By Anna Merlan
By Albert Samaha
By Tessa Stuart
By Anna Merlan
By Roy Edroso
By Carolyn Hughes
By Chuck Strouse
By Albert Samaha
"I used to have this dream that came all the time during Wimbledon. Finally, I win this son-of-a-bitch tournament, and I take my trophy and go all around the stadium, bowing to people and giving the finger to everybody. Then I take my rackets and break them in my hands. I throw them in the river, and I stop playing tennis forever. Just like that." These are the last words of Ilie Nastase's long-awaited autobiography, Mr. Nastase, which is appearing in England just in time for Wimbledon's fortnight. Whether or not he goes around breaking rackets or giving people the finger (he's entered in the Seniors draw), 1973's number one playerand the most fined player in the history of tenniswill be signing books at Wimbledon's All England Lawn Tennis and Croquet Club on July 1.
Publication couldn't have come at a better time. Today's tennis, with its baseball hats, baggy shorts, and good behavior, pales in comparison to that of Nastase's generation. One looks at the current top seeds and finds brilliant playbut no brilliant figures. These pros aren't any less talented or driven as those of Nastase's tight-shorted, long-haired generation, but they are a good deal less engaging. Like a prophet come down from the mountain of misbehavior, Nastase is back to preach his gospel of colorful language.
Nastase's title comes from an incident that, appropriately enough, took place at Wimbledon. During one of many altercations, a referee addressed the temperamental Romanian not as "Mr. Nastase," but as "Nastase," which duly led him to completely flip out (multilingual swearing, racket-breaking). Flipping out is something he did with amazing regularityboth at Wimbledon and elsewhere. In his memoir, Nastase traces his tennis and his misbehavior to their originsin Transylvania. His very first memory is of watching tennis on the roof of Romania's largest tennis stadium. He is a naked three-year-old (it is a hot summer and no one can see him up there) and Romania is in a Davis Cup tie against France. Little Ilie is so transfixed by the ball flying back and forth that he loses track of his priorities ("I started to pee and everything started to dribble between the stands. At first, people below thought it was raining"). Once he descended to the courts, Nastase's talent was quickly recognized. While still a teenager, he gained permission from his government to travel and, with the help of a minimal state stipend, began the life of a journeyman tennis playerwinning a match at a major Egyptian tournament in socks when he had no money to buy new shoes, and suffering through long seasons moving his way across India, where he played a number of tournaments in unbelievable heat on courts made from hardened cow dung.
With time and the ripening of his skills, his fortunes began to change. Romania's Davis Cup team reached the finals in 1969, and though they narrowly lost to a powerful U.S. team led by Arthur Ashe and Stan Smith, Nastase made a name for himself and was soon propelled into tennis's widening spotlight. Both teams went to Washington to meet the president ("Nixon gave us each a golf ball with his face on it"). Under the tutelage of his doubles partner, fellow Romanian and tactical genius Ion Tiriac ("my relationship with him was like a marriage without the sex"), Nastase quickly climbed the world rankings and by 1973 was the best player in the world.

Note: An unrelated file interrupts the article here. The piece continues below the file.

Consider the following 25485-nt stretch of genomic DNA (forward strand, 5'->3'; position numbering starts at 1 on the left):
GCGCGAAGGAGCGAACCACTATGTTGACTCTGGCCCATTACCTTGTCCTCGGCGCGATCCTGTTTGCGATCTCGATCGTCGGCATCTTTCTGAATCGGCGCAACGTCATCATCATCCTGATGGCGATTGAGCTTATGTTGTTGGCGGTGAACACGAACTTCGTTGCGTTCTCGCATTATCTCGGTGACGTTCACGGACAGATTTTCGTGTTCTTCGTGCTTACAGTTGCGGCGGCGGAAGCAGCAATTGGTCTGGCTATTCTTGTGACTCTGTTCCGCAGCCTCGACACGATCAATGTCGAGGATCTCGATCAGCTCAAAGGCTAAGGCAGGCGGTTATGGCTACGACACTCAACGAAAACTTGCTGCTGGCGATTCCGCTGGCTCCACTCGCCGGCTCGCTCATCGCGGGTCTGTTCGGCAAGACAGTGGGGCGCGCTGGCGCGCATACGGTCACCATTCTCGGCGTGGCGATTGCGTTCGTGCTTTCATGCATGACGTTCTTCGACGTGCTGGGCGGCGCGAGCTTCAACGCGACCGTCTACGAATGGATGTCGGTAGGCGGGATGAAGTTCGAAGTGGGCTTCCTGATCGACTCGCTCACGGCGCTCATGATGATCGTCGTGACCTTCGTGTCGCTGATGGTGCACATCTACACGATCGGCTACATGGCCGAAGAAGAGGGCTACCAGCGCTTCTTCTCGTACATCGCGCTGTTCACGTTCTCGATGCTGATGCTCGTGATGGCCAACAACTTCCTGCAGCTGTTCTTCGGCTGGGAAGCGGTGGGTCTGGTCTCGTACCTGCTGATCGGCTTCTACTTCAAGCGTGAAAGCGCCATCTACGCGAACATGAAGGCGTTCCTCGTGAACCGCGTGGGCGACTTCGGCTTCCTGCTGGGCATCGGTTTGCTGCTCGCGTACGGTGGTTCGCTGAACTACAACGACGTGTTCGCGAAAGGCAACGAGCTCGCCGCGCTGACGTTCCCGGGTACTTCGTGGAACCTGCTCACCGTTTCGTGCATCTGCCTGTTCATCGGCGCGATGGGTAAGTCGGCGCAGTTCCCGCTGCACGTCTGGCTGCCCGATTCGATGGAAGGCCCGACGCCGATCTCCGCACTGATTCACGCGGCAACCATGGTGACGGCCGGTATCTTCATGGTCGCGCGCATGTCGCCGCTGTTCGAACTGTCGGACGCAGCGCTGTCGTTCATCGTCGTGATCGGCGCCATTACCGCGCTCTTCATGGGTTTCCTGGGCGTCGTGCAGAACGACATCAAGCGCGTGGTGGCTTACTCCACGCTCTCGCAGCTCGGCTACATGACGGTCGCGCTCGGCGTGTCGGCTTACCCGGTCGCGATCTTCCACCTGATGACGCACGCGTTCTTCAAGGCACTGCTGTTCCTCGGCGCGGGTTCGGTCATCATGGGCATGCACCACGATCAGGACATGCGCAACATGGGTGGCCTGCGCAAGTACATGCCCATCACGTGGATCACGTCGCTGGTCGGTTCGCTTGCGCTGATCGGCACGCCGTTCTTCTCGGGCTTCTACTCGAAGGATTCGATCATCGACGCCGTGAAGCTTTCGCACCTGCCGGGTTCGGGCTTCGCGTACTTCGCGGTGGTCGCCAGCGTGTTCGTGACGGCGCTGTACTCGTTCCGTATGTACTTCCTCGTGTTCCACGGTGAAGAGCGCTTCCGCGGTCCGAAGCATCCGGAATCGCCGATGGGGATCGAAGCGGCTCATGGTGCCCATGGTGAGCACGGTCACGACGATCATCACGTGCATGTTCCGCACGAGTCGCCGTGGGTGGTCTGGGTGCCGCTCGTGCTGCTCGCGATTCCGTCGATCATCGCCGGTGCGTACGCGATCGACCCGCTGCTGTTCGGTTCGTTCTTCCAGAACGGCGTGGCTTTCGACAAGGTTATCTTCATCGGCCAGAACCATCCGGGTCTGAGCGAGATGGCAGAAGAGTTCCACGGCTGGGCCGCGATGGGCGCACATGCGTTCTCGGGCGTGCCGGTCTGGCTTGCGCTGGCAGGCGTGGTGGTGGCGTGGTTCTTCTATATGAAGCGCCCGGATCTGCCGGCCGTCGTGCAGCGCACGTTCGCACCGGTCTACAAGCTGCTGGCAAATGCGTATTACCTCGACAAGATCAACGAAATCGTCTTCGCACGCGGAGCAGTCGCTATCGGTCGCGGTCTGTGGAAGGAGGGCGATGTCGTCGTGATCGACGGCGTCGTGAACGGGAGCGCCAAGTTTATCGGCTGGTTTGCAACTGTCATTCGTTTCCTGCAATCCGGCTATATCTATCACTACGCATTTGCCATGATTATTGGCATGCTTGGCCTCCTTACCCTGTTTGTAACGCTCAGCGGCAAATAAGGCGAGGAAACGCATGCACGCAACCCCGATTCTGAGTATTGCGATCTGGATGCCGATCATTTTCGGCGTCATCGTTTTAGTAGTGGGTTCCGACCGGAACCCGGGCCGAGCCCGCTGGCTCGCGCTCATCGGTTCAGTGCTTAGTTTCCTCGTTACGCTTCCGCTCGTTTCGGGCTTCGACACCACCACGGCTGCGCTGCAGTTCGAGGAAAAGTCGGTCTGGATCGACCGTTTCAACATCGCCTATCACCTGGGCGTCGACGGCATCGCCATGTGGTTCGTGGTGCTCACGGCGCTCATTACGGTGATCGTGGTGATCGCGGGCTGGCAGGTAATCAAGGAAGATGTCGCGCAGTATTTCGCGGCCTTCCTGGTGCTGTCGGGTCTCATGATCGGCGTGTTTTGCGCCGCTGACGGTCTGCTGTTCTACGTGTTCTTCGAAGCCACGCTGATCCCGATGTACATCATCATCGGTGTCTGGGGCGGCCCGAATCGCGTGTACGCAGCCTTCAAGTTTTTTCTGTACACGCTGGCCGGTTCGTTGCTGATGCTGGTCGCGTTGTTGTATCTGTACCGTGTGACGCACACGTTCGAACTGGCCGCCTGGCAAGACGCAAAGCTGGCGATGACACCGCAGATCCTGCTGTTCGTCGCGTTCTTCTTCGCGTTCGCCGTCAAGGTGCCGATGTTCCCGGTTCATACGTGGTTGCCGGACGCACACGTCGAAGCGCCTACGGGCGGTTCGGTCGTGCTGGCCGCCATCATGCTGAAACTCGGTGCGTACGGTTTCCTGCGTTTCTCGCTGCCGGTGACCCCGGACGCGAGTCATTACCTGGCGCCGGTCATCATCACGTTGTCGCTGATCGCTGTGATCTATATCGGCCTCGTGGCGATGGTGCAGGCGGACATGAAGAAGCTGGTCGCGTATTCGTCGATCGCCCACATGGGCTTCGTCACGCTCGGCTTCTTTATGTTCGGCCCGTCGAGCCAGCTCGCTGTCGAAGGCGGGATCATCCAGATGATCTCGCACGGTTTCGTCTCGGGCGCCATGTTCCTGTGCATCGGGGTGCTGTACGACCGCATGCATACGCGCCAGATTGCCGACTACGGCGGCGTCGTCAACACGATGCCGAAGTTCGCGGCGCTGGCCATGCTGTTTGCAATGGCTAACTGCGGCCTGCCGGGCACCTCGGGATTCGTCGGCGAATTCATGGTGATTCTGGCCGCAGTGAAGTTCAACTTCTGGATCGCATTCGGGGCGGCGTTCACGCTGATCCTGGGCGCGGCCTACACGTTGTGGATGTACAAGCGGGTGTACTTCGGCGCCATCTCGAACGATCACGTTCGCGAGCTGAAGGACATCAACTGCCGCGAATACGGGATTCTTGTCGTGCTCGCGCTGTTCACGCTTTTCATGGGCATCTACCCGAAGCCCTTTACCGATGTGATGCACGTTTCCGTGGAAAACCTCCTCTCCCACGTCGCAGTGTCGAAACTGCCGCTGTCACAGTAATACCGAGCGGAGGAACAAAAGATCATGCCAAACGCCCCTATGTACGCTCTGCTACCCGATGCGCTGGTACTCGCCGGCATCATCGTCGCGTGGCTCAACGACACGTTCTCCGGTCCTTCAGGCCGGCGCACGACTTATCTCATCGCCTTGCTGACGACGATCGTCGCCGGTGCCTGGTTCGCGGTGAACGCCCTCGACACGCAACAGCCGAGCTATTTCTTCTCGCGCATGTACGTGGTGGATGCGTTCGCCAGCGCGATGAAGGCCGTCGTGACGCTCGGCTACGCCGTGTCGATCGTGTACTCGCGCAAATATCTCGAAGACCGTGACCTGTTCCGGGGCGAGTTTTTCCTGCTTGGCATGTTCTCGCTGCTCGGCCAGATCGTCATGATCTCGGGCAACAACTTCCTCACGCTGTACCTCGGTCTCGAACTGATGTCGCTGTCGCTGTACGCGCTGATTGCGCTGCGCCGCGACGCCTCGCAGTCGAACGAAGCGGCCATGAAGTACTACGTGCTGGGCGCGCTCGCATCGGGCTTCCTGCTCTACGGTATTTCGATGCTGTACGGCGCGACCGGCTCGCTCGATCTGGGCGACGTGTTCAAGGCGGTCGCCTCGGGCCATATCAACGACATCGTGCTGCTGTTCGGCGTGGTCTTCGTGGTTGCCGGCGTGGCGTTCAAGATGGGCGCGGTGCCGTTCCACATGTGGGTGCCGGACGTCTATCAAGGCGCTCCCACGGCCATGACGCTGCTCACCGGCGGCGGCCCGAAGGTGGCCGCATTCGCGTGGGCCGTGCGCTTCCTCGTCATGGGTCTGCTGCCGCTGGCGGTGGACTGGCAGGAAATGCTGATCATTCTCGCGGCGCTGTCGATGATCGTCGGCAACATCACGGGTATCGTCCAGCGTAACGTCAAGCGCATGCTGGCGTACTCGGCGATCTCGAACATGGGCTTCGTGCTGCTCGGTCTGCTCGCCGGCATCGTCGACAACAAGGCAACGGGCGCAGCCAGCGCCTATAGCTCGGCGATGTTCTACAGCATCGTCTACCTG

His reputation began to precede him. In 1973, the fledgling Association of Tennis Professionals (ATP) decided to boycott Wimbledon for supporting the suspension of a Yugoslavian player; the ATP ordered Nastase to follow suit. When Nastase chose to obey an opposite order from his country's dictator, Nicolae Ceausescu ("Play Wimbledon!"), he quickly made a host of enemies. (Tiriac resisted Ceausescu's call and was to later avow that he considered killing Nastase at the time, according to the autobiography.) Though he didn't win the strike Wimbledon of '73, he survived it, and as he remained atop the rankings, glamour and success soon became fixtures of his jet-setting life. With success came sex ("Tennis is a sport where there is no shortage of girls willing to sleep with a player, just for the sheer hell of it") and celebrity. But with the latter came stress, and with stress, more misbehavior ("Afterwards, the umpire claimed I spat at him, which is certainly possible, but he was lucky I didn't do something else"). In 1975, he violated Wimbledon's all-white dress code for the first time by appearing along with new doubles partner Jimmy Connors in a rugby shirt (Connors wore green for Ireland, Nastase red for Romania).
Success and misbehavior continued hand in hand. In 1976, after a quarterfinal victory, Nastase walked off Wimbledon's Centre Court backward so that the photographers he felt had unnecessarily pestered him during the match could not shoot himand thereby failed to bow to the royal box. (He later claimed that he didn't forget, but given the alternatives, bowing to show his backside, and not bowing at all, he chose the latter.) He relentlessly amassed misconduct fines ("if I hadn't been winning so much I'd be sleeping under a bridge by now") and became a sex symbol ("I just don't understand. I'm thirty-one, married, and very ugly"). To escape the crush of female fans at Wimbledon in 1977, he and his wife had to leave the grounds with the help of three decoy cars.